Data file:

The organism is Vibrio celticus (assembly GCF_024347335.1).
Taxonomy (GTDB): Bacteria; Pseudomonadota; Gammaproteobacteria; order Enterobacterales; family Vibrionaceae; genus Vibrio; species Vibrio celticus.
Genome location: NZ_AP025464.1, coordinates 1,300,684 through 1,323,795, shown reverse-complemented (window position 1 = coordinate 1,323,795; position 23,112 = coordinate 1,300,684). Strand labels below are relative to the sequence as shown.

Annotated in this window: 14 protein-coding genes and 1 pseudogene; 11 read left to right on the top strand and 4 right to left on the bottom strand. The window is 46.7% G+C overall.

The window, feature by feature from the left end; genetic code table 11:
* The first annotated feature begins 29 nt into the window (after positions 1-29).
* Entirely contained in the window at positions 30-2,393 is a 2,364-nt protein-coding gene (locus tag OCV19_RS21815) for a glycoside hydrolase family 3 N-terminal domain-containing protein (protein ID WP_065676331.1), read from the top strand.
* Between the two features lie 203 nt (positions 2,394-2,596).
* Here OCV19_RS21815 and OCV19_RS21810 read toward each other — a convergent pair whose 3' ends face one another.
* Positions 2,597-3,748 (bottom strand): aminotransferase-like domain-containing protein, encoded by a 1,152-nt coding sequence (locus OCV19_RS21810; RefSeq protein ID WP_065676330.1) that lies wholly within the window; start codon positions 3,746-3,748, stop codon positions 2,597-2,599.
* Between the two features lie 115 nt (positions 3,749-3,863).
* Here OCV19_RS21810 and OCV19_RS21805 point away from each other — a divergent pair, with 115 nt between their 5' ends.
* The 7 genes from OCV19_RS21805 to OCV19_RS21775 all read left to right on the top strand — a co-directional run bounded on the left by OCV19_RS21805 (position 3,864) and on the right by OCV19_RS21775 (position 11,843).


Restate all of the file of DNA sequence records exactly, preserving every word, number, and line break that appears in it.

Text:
The organism is Vibrio celticus (assembly GCF_024347335.1).
Taxonomy (GTDB): Bacteria; Pseudomonadota; Gammaproteobacteria; order Enterobacterales; family Vibrionaceae; genus Vibrio; species Vibrio celticus.
Genome location: NZ_AP025464.1, coordinates 1,300,684 through 1,323,795, shown reverse-complemented (window position 1 = coordinate 1,323,795; position 23,112 = coordinate 1,300,684). Strand labels below are relative to the sequence as shown.

Annotated in this window: 14 protein-coding genes and 1 pseudogene; 11 read left to right on the top strand and 4 right to left on the bottom strand. The window is 46.7% G+C overall.

The window, feature by feature from the left end; genetic code table 11:
* The first annotated feature begins 29 nt into the window (after positions 1-29).
* Entirely contained in the window at positions 30-2,393 is a 2,364-nt protein-coding gene (locus tag OCV19_RS21815) for a glycoside hydrolase family 3 N-terminal domain-containing protein (protein ID WP_065676331.1), read from the top strand.
* Between the two features lie 203 nt (positions 2,394-2,596).
* Here OCV19_RS21815 and OCV19_RS21810 read toward each other — a convergent pair whose 3' ends face one another.
* Positions 2,597-3,748 (bottom strand): aminotransferase-like domain-containing protein, encoded by a 1,152-nt coding sequence (locus OCV19_RS21810; RefSeq protein ID WP_065676330.1) that lies wholly within the window; start codon positions 3,746-3,748, stop codon positions 2,597-2,599.
* Between the two features lie 115 nt (positions 3,749-3,863).
* Here OCV19_RS21810 and OCV19_RS21805 point away from each other — a divergent pair, with 115 nt between their 5' ends.
* The 7 genes from OCV19_RS21805 to OCV19_RS21775 all read left to right on the top strand — a co-directional run bounded on the left by OCV19_RS21805 (position 3,864) and on the right by OCV19_RS21775 (position 11,843).